Alexis' favorite socks are Puma Half-Terry Crew-Length Socks. Alexis claims that they fit her feet perfectly, and she wears them for hockey and horse-racing, if she's not riding barefoot. Alexis' favorite footwear are her Nike Victori One Women's Slides, which she says are durable, and that she will even wear them out in the wintertime. During her fittings for Reservation Dogs, the costume department suggested that Alexis wear the black and white slides in some of her scenes, and the slides became a big part of Willie Jack's image.
The leading theory on the subreddit is that perhaps the Wikipedia page was filled out by an overzealous family member and if you read through it with that in mind it’s actually pretty cute. Anyways, let’s hope that’s the explanation and not something much weirder.
Lord Miles Is Out Of Taliban Custody
One of the most bizarre storylines of 2023 reached some sort of end this week. Miles “Lord Miles” Routledge, the right-wing edgelord “danger tourist” that once got scared walking around Brooklyn, is out of Taliban custody. Routledge has been under some form of house arrest in Afghanistan since January. Most of his followers assumed he was dead.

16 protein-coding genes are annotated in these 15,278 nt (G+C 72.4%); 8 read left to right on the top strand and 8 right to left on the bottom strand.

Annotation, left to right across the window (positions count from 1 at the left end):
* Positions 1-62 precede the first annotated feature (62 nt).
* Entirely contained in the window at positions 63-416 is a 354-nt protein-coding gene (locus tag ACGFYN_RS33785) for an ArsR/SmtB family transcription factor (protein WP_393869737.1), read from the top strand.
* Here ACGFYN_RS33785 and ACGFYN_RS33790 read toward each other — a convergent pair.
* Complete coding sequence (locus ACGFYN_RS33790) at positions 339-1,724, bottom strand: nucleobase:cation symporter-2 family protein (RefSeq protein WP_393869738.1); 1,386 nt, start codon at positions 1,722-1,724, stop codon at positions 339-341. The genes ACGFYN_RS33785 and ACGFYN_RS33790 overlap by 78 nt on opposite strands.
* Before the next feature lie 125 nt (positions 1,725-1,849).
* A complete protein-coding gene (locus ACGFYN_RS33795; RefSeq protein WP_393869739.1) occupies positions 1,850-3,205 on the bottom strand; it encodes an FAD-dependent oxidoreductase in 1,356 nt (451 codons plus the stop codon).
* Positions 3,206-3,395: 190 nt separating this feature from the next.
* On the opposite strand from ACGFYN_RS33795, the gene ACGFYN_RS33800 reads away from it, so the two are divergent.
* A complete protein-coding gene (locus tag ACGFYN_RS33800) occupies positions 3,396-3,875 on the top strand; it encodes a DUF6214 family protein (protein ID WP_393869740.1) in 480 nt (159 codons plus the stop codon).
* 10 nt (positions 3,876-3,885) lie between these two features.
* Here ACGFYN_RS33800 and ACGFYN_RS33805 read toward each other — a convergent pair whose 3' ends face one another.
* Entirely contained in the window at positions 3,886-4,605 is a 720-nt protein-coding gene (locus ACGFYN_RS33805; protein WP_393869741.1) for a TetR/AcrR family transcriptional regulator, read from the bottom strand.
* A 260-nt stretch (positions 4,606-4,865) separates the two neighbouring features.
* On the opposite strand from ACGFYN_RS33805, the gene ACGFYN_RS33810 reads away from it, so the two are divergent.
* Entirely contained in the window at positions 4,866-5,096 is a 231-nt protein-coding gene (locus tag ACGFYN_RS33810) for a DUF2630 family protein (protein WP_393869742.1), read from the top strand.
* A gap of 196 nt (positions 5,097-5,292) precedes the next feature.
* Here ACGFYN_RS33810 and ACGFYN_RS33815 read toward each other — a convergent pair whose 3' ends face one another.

As VICE reported this week, while Routledge claims to have had a grand ol’ time with the Taliban, he was released this week along with three other British nationals, including a UN aid worker named Kevin Cornwell, who was imprisoned in squalid conditions and suffered from numerous health emergencies while in Afghanistan.
Make no mistake, Routledge’s entire project, aside from exploiting communities in the Global South for YouTube ad revenue, is promoting a right-wing agenda and painting the Taliban as his “best mates” is firmly part of that. After regaining control of his X account, he threatened to sue Patreon for disabling his funds, and teased upcoming trips to Gaza and to meet with Andrew Tate.
People Are Weirdly Horny For This Balloon Test Video
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I’ve seen this video all over X this week. I did not realize, however, that it’s from a TikTok account associated with a Ukrainian dental office. It went viral on X after it was reposted by a verified account from Turkey that promotes sports betting Telegram channels. Weird.
Weirder is how horny everyone is for the dentists and dental assistants in the video. The two that people seem to be really into are the woman in pink with the bangs and the man in green who sort of double-pumps the needle.
Also, probably worth pointing out, this isn’t really a thing used in hospitals to measure how gentle someone is at administering a shot or anything. It’s just a fun party trick.
Some Stray Links
P.S. here’s the full power of the constrictor knot.
***Any typos in this email are on purpose actually***